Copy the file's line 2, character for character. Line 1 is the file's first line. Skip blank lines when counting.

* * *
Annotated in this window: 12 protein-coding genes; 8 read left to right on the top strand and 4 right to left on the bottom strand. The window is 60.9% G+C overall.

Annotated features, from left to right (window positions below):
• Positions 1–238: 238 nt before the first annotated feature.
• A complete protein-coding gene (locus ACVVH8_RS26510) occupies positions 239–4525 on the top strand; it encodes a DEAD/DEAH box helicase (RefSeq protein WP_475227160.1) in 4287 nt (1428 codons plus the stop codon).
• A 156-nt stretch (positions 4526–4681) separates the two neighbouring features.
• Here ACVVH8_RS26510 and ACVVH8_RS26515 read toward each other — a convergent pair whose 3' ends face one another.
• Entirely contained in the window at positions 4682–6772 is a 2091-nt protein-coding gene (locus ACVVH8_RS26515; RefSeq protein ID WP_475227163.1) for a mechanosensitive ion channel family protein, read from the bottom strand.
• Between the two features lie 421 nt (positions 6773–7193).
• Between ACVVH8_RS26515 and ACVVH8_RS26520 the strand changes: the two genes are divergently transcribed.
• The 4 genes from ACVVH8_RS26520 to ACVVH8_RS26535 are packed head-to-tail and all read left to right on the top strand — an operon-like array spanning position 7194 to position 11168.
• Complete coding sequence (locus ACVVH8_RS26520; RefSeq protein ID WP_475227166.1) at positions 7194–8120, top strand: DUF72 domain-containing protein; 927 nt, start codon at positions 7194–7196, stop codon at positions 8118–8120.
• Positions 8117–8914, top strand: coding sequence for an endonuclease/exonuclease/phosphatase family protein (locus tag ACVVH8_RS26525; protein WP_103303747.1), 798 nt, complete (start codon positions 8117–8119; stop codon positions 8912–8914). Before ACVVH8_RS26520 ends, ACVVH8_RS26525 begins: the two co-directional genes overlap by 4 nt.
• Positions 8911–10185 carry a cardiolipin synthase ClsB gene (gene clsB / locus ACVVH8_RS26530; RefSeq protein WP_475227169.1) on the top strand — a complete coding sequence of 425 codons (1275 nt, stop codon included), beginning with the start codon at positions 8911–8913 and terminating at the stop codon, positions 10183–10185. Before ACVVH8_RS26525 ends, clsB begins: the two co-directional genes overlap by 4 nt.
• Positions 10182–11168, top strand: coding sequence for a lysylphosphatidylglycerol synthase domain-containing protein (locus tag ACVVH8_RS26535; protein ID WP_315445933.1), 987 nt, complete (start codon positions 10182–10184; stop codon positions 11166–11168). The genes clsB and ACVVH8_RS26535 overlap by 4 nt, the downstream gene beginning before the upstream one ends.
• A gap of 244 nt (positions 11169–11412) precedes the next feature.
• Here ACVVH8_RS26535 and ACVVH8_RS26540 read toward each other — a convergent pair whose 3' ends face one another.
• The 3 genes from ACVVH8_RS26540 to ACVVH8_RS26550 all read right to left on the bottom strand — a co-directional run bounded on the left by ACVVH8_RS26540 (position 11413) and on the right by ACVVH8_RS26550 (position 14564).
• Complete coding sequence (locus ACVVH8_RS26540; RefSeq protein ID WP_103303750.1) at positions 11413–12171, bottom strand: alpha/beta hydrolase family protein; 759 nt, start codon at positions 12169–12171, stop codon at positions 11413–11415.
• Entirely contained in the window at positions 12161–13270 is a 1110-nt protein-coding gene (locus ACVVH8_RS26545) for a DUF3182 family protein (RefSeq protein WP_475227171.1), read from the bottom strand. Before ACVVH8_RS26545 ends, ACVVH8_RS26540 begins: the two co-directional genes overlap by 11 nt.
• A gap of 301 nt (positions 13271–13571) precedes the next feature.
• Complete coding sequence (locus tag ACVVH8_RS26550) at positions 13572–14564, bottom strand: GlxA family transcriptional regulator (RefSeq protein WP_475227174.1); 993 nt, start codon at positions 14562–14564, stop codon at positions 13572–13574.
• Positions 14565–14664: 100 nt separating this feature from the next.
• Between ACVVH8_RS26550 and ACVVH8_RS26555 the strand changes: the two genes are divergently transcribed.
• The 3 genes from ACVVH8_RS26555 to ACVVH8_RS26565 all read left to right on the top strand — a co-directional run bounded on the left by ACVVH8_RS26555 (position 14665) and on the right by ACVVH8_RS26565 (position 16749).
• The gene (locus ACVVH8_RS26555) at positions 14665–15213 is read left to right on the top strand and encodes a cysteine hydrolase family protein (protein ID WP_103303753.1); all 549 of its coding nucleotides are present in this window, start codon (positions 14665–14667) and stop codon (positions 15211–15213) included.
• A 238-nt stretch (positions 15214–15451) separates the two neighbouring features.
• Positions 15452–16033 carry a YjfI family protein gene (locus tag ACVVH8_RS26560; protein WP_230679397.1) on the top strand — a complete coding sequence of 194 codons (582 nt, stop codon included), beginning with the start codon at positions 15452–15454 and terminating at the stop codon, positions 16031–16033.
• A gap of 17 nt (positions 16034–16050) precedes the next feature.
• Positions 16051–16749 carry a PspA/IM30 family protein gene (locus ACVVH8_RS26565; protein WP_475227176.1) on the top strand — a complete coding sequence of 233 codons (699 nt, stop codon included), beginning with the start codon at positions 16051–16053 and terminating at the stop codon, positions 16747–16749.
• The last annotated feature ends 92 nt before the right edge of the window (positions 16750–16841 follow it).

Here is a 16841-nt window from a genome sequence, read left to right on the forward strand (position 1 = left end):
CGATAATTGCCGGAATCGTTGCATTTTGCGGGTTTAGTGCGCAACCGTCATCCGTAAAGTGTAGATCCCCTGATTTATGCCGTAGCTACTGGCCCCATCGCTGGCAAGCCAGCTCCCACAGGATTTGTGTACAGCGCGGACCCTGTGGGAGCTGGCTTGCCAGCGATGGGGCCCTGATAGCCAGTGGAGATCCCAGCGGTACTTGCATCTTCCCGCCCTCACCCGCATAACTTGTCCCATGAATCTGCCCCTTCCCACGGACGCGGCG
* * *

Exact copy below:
Annotated features, from left to right (window positions below):